2 Keen for us to enter Merchant Navy (5)
MOURN – OUR [for us] “entering” M.N.
3 County’s brand of football ultimately brought win (7)
RUTLAND – R.U. + {brough}T + LAND [win]
4 Sinking spades, kill plants (4)
LAYS – SLAY [kill], with the S sinking to the bottom
5 Track card: the PIN’s changed (6,4)
6 High-level meeting might end swiftly (5,9)
POWER BREAKFAST – POWER [might] + BREAK [end] + FAST [swiftly]
7 After false bottom for case, and zip? (8)
POSTCODE – POST [after] + COD [false] + {cas}E. Zip as in zipcode
8 Upset that key is removed from lock (5)
TRESS – {d}{is}TRESS
9 Here’s an idea for cooking with a new wok (1,4,4)
10 Counter person’s resistance, as I for one recalled (6)
GEIGER – R E.G. I E.G. [resistance | as | I | for one] reversed
11 This old teacher’s home outskirts of Glenties? Potentially (5-6,6)
HEDGE-SCHOOL MASTER – (OLD TEACHER’S HOME + G{lentie}S*). Glenties is in Ireland, and so were these underground Catholic schools, making this a fine exemplar of the semi-&lit
12 It’s impolite to search through notes during home repairs (11)
DISCOURTESY – SCOUR TES [search through | notes] during D.I.Y.
18 Slight split appearing beneath middle of floorboards (8)
BRUSHOFF – RUSH OFF [split] beneath {floor}B{oards}
20 Posh chap quaffed beer when talking about estate persistently (2,4,3,4,4)
UP HILL AND DOWN DALE – U PHIL + homophone of DOWNED ALE, around LAND [estate]
22 Used folder uniquely when mounting demos (6)
INURED – hidden reversed in {fol}DER UNI{quely}. As in “got used to”, “got inured to”
24 Around November, fragments of bud come as a shock? (8)
UNCOMBED – around N, (BUD COME*)
26 Film about when rugby official’s becoming most distant — at three o’clock? (8)
EASTMOST – E.T. around AS T.M.O.’S [television match official]. Three o’clock being how you refer to directly east using clockface notation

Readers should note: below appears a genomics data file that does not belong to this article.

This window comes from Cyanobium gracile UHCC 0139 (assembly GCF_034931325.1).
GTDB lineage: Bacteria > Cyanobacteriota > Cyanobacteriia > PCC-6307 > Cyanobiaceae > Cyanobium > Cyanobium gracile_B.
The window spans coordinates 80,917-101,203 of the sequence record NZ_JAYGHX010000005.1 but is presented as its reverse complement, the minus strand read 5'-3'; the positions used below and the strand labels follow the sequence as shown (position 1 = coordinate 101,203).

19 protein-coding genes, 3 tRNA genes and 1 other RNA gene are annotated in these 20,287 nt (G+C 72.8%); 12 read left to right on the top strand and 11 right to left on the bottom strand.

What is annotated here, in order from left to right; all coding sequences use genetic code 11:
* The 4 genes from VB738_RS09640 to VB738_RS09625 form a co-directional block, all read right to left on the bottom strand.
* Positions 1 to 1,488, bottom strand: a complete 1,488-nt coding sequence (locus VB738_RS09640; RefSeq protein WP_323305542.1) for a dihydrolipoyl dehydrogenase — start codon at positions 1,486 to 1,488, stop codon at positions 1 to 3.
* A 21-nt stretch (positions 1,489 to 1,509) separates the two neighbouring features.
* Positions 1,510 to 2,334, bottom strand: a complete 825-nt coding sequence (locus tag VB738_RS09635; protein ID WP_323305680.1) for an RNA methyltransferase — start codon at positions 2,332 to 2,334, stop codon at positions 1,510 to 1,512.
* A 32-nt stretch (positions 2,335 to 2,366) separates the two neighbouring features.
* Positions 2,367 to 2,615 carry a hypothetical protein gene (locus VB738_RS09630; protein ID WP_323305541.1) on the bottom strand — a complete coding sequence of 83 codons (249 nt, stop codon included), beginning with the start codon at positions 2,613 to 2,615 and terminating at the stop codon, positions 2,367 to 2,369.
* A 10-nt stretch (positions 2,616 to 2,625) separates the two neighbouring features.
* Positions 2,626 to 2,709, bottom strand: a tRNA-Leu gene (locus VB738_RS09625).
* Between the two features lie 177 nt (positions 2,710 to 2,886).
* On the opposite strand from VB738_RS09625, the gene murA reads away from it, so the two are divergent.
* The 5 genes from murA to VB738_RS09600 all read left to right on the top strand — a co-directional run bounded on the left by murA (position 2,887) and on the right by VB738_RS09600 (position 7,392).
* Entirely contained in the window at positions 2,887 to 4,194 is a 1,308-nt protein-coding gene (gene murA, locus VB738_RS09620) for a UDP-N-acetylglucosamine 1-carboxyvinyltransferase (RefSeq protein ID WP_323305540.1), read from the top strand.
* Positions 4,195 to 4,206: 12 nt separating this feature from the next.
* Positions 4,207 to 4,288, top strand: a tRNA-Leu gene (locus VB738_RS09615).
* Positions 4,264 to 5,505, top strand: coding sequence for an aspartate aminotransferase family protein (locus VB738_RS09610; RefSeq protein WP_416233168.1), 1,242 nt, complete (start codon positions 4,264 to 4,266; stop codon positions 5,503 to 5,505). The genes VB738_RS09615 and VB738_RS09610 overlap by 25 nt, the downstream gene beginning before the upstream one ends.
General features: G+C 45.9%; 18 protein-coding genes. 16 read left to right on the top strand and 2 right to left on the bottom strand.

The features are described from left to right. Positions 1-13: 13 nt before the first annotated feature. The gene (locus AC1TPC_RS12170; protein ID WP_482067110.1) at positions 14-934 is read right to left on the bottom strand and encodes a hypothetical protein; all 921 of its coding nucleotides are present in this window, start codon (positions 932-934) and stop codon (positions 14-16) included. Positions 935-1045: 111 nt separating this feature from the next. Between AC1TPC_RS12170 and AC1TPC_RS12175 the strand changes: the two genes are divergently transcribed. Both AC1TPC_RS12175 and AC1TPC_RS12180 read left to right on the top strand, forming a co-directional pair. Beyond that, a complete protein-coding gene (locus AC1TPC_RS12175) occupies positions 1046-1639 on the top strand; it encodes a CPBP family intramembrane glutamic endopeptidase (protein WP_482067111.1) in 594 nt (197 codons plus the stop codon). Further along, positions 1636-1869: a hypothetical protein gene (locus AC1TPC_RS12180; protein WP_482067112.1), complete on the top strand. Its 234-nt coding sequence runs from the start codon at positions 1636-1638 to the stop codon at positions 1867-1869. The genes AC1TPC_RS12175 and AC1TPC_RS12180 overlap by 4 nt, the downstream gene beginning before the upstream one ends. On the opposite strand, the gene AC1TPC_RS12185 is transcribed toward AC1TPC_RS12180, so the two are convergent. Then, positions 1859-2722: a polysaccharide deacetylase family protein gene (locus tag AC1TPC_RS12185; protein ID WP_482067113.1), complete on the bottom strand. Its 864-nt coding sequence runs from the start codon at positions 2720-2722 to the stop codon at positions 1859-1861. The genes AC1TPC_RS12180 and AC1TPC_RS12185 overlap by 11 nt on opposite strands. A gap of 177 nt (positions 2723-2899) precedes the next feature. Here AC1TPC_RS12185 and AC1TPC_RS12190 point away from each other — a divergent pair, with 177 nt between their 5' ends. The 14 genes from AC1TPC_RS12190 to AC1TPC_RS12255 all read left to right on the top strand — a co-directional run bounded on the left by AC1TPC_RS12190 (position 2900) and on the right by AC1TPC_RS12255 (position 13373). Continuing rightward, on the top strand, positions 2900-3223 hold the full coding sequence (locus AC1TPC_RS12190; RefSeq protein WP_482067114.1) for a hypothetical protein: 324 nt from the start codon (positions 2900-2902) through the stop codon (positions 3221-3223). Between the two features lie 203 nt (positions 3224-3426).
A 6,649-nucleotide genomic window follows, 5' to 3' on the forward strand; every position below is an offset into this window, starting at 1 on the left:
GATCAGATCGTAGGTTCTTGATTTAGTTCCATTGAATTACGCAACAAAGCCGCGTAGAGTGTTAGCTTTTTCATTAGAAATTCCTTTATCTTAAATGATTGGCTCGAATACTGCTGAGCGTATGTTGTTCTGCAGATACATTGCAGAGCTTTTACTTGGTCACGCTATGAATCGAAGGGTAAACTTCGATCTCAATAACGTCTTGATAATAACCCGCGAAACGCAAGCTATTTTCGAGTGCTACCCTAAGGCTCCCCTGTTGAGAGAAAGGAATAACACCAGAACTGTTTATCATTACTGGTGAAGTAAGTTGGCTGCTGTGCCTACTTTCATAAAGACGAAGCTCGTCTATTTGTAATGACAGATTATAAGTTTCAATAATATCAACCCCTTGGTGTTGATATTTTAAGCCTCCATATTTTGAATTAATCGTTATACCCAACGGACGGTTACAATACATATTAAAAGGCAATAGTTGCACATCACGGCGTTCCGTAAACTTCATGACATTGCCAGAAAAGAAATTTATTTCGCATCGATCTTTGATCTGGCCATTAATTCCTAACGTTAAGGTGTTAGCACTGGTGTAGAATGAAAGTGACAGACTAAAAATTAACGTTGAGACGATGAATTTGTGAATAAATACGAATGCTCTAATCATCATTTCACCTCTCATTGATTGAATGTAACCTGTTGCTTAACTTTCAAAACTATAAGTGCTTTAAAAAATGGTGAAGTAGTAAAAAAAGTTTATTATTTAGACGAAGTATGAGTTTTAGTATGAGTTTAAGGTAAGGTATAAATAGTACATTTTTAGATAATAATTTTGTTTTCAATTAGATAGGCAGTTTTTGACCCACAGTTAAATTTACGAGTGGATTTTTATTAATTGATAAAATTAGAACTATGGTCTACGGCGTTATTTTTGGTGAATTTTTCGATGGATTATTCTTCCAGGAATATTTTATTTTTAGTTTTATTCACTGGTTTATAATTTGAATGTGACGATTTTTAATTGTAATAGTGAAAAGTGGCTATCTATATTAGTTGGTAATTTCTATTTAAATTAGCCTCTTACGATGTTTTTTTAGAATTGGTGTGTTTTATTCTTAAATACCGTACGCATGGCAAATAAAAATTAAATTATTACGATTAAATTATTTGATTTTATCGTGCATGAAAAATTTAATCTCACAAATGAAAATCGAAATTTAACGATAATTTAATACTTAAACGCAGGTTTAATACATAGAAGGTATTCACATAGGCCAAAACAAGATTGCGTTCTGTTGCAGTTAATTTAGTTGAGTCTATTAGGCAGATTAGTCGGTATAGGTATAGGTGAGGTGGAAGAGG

29 Group that has lately been rolling off our neighbour’s tongue? (8,6)
NOUVEAUX RICHES – cryptic def. People who are rolling in it, but only lately, in the language of England’s neighbour France
32 Old French taxes extended? Or cut at the end (8)
TAILLESS – TAILLES with an extension of the S
33 Frenchman’s head suitably clad? Or missing something? (6)
BEREFT – F{renchman} clad, appropriately, in a BERET
34 Spotted best friend bearing down on goal — just tops! (8,3)
CARRIAGE DOG – CARRIAGE [bearing] + D{own} O{n} G{oal}. Dalmatians were often trained to trot alongside carriages, in days of yore
36 Transported from Cyprus: a hot cross bun ingredient? (5,6)
37 Boy in black tie departs, abandoned (10)
JETTISONED – SON in JET [black] TIE D(eparts)
39 Grand mechanical procedure’s what Parisian finds bizarre (9)
GROTESQUE – G(rand) + ROTE’S [mechanical procedure] + QUE [what, in Paris]
42 Witness, only on kerb, never wholly crossing roundabout? (8)
ONLOOKER – ONL{y} O{n} KER{b}, “crossing” O
46 In clothes worn by archaeologist, but only outside (7)
ATTIRED – TIRED [worn] by A{rchaeologis}T
47 Cohabiting, as it happens, fashionable (4-2)
LIVE-IN – LIVE [as it happens] + IN [fashionable]
49 Cut corners in slalom, maybe, having reduced speed (5)
SKIMP – SKI [slalom, maybe] + M.P.{h}
51 Broadcast nearby, marketing beauty of lake and river (5)
NAIAD – homphone + NIGH + AD
52 Fuel somewhat undervalued (4)
DERV – hidden in {un}DERV{alued}

4 comments on “Times Cryptic Jumbo 1569: Zut Alors!”

  1. Weird thing about this puzzle – the Times site plagued me to complete it by putting a link to it after every Concise I solved for over a week, so eventually I capitulated and solved it and it was the toughest one for ages. But now it’s not even appearing on the site and doesn’t even come up on a search.

    I think it took me over 40 minutes, when I can normally do these in 20-25.

  2. Pretty much the hardest Jumbo I can recall in recent times. I got through most of it before eventually losing interest and resorting to aids for half-a-dozen answers just to complete the grid. It’s off-putting to have so many clues where the answer is fairly easily attainable but the wordplay is at least partially unfathomable. I read the blog to looked up the parsings that baffled me, so thank you for that, V, but my interest didn’t extend to raking through it all again two weeks later.